How to tell if your child is using drugs

David Sheff, Best-Selling Author, shares advice for parents on how to recognize the signs that indicate that your child may be using drugs
How To Tell if Your Child Is Using Drugs
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How to tell if your child is using drugs

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When your kids are just starting to use drugs, it is more subtle. It is harder to know, and there are things to look out for. Kids whose mood change, somehow their personality changes. They went from being. You can just tell. There is a lightness, and it is no longer there. And then, there are sort of external things to look for, kids who aren´t eating, kids who are sleeping a lot or not sleeping at all, kids who are super, super anxious and sort of vibrating. Those are signs of drug use. Kids who have changed their friends. I mean things like that, but if a child has gotten on and is having serious problems with hard drugs, the signs still can be hard for us to see. But they are much more dramatic. Kids who are using opiates, who are taking pills are likely to be much more isolated, to spend a lot more time in their room. They are a lot sleepier. They are less aware. Even when you are hanging out with them, they are less responsive. On the other hand, kids who are using stimulants, crystal meth, cocaine, there is a jitteriness to them, grinding of their jaw, a physical anxiety, sort of a. It is a feeling. I mean I look back and realize that when my son, Nick, was using crystal meth, it was like this engine humming around the house. I didn´t understand it at the time because I didn´t know what to look for, but looking back, I realize that that´s what a kid looks like who is using methamphetamine.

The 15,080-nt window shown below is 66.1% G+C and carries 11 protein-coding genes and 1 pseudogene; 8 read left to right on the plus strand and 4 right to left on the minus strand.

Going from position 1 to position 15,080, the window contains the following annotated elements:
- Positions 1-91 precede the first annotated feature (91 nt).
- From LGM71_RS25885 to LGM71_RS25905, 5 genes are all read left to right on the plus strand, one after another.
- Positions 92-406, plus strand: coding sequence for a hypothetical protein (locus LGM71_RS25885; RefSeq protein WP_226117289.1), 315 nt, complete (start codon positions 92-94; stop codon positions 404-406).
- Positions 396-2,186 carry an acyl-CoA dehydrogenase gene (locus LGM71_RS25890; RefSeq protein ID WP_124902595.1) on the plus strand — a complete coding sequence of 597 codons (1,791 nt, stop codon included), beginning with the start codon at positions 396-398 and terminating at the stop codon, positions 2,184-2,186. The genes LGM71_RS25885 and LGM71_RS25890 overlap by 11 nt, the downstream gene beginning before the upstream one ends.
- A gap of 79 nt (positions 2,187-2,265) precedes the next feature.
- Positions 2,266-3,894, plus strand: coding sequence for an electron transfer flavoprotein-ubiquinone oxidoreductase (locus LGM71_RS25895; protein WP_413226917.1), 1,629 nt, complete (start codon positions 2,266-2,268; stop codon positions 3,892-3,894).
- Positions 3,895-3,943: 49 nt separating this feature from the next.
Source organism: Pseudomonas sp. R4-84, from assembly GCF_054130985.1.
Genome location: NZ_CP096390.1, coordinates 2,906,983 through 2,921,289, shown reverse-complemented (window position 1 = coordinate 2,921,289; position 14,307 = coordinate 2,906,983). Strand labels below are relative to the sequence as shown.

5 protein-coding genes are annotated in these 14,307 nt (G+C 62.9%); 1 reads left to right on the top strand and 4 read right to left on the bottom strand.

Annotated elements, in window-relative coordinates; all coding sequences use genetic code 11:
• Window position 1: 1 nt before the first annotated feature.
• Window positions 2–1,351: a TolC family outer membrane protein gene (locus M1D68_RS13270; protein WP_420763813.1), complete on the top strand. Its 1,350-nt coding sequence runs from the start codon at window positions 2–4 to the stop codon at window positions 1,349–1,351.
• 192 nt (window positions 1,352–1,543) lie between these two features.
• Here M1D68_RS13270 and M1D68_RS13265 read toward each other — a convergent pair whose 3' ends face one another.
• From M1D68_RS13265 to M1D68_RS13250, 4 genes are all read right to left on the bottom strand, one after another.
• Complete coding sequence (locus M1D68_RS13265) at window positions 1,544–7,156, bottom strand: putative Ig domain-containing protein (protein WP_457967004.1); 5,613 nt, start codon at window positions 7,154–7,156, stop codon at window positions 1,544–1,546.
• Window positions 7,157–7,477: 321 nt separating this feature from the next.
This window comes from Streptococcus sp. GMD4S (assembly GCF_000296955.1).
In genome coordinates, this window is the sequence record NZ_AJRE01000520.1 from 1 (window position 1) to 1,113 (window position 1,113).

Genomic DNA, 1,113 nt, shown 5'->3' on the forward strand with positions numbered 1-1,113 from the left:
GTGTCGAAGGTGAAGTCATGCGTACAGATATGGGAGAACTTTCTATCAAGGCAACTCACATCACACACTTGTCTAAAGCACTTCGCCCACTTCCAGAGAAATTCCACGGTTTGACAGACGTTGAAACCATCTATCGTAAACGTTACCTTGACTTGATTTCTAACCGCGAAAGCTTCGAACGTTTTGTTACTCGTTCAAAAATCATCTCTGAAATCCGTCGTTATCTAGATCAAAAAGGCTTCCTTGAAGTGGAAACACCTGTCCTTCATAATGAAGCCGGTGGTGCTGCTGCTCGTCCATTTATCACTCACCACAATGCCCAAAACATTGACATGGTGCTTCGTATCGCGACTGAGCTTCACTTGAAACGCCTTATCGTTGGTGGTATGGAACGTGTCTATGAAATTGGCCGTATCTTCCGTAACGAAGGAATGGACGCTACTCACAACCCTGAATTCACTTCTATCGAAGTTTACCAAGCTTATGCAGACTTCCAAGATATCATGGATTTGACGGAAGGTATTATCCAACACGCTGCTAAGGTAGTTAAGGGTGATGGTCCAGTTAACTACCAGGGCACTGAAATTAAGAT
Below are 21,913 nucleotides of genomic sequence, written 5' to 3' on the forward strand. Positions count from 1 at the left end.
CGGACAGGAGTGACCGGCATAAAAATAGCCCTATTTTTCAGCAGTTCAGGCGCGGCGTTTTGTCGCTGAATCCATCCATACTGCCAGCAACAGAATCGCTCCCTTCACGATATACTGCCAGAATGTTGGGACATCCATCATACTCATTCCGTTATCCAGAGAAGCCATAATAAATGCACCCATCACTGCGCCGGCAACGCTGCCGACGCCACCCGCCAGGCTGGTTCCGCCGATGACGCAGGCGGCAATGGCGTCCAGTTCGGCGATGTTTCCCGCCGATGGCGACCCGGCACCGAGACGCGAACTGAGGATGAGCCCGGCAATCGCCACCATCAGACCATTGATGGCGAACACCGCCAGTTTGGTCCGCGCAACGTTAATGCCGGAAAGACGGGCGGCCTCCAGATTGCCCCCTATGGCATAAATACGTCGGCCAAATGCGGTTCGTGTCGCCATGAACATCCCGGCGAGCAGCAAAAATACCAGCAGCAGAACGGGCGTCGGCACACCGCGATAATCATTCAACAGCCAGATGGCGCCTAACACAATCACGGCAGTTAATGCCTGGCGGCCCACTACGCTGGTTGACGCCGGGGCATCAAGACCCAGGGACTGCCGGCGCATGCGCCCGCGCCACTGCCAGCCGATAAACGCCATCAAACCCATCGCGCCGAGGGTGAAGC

David Sheff, Best-Selling Author, shares advice for parents on how to recognize the signs that indicate that your child may be using drugs

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David Sheff

Writer

David Sheff is the author of Clean: Overcoming Addiction and Ending America’s Greatest Tragedy, the follow-up to his New York Times #1 bestseller, Beautiful Boy: A Father’s Journey Through His Son’s AddictionClean is the result of the years Sheff spent investigating the disease of addiction and America’s drug problem, which he sees as the greatest public-health challenge of our time.

Beautiful Boy was based on Sheff’s article, “My Addicted Son,” which appeared in the New York Times Magazine and won an award from the American Psychological Association for “outstanding contribution to the understanding of addiction.”  It was named the nonfiction book of the year by Entertainment Weekly.  

Named to the Time 100, Time Magazine’s list of the World’s Most Influential People, Sheff also won the 2013 College of Problems on Drug Dependence Media Award. Sanjay Gupta, MD, said, "As a clear-eyed chronicler of addiction, David is without peer.”

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